Cold & Flu

Everyone gets a cold from time to time. More than 200 different viruses can cause a cold, but the rhinovirus is the most common culprit. Its symptoms typically include runny nose and sneezing. It is worth noting that a cold is not the same as the flu (influenza). Flu symptoms are more severe and can include a fever and shaking chills, aches and pains, lethargy and headaches.

What's The Difference Between a Cold And The Flu?

The term ‘flu’ is often used to refer to a number of illnesses and may sometimes be confused with the common cold.

Influenza, or ‘flu’ for short, is actually a respiratory illness caused by viruses that can lead to fevers, headaches, coughs, sore throats and muscle aches.

There are different types of viruses that can cause the flu. Most attack the body’s respiratory system – the lungs and the airways, including the throat and nose – causing classic flu symptoms such as:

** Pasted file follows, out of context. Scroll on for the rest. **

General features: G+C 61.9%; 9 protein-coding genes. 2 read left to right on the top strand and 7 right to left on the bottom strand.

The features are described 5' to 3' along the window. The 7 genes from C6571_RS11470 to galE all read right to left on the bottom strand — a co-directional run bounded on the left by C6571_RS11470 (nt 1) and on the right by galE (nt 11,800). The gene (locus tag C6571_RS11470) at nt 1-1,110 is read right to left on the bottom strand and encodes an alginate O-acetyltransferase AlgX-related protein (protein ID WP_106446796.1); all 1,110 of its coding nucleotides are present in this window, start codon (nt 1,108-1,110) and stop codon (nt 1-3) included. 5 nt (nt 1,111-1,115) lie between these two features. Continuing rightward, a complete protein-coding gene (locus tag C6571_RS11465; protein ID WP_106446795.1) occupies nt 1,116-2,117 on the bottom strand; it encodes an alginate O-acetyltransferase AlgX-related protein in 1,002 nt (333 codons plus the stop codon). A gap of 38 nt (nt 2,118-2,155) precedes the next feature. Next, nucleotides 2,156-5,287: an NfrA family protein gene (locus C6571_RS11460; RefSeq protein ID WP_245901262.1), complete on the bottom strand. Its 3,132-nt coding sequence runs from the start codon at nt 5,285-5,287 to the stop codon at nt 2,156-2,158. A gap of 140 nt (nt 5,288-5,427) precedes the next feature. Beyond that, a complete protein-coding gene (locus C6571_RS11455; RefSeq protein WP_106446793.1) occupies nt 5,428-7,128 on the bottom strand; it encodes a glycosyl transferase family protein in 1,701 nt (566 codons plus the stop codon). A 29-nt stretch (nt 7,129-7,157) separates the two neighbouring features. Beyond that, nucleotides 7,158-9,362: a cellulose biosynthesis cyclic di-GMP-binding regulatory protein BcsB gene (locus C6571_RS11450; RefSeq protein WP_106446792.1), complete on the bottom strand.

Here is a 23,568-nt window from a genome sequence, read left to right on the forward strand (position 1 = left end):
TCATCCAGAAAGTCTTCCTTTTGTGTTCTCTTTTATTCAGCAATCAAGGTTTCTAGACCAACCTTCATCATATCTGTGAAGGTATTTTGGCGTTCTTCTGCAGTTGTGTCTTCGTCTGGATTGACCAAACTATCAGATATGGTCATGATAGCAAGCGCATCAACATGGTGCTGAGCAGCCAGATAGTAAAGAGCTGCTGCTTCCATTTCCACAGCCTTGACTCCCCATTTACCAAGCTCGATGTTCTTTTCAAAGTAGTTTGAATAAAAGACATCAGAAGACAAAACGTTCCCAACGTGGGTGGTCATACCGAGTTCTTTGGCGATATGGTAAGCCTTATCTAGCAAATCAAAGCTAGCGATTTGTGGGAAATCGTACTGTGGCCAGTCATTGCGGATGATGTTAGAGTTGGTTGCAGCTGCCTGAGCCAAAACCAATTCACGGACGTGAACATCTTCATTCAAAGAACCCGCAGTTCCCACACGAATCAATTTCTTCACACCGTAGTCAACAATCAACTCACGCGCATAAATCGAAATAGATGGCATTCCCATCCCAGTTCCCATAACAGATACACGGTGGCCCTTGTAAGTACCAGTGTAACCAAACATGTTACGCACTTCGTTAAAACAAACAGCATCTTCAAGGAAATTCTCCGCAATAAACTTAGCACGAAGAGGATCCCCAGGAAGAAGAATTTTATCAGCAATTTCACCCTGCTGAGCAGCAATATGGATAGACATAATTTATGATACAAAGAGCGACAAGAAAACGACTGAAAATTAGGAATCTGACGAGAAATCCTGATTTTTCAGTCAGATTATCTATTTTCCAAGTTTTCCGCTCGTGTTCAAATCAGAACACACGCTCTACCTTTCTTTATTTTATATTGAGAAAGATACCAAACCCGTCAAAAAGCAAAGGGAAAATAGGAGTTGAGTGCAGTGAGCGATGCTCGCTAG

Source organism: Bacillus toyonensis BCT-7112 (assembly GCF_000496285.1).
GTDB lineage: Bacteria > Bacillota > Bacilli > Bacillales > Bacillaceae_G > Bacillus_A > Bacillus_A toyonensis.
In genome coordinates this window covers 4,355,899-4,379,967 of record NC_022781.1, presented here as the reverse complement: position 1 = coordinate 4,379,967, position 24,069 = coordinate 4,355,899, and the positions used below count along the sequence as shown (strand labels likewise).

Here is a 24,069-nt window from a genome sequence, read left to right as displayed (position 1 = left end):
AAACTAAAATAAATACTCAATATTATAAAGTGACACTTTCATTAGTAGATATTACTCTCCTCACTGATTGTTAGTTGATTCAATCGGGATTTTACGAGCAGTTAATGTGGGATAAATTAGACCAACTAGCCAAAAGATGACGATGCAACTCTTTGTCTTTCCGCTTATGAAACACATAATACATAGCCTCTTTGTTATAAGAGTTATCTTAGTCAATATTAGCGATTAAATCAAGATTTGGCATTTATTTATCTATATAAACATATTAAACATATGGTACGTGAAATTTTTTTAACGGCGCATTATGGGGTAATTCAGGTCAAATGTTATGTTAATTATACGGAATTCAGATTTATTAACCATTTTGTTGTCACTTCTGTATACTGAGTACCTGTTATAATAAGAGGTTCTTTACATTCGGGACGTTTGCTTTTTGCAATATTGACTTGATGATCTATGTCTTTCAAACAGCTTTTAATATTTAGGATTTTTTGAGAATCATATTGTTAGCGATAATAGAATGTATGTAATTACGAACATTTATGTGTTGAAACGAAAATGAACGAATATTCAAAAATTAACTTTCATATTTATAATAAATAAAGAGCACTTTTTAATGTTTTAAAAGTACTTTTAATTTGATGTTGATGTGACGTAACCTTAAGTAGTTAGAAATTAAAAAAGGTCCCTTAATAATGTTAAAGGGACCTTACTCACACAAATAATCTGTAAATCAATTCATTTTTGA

• Dry cough
  • Sore throat
  • High fever, chills and sweating
  • Headache
  • Muscle aches or body aches
  • Tiredness and weakness.

It can sometimes be difficult to tell the difference between the flu and a cold by symptoms alone. However, in general:

Flu symptoms last longer and may be associated with fever, shivering and muscle pain

Cold symptoms tend to last for a shorter period of time and usually only involve a runny nose and a mild fever.

One of the best methods of flu prevention is by frequent hand washing. Avoid contact with those who are sick. If you are unwell, stay home away from work, school or social gatherings.

In most cases, people with the flu will recover in five to seven days. 

The key is to get plenty of rest and drink plenty of fluids. Over-the-counter flu treatment medicine may also help decrease the severity of the symptoms.

Always consult a doctor if flu is suspected especially for the vulnerable such as the elderly, young babies or those with weakened body defenses.

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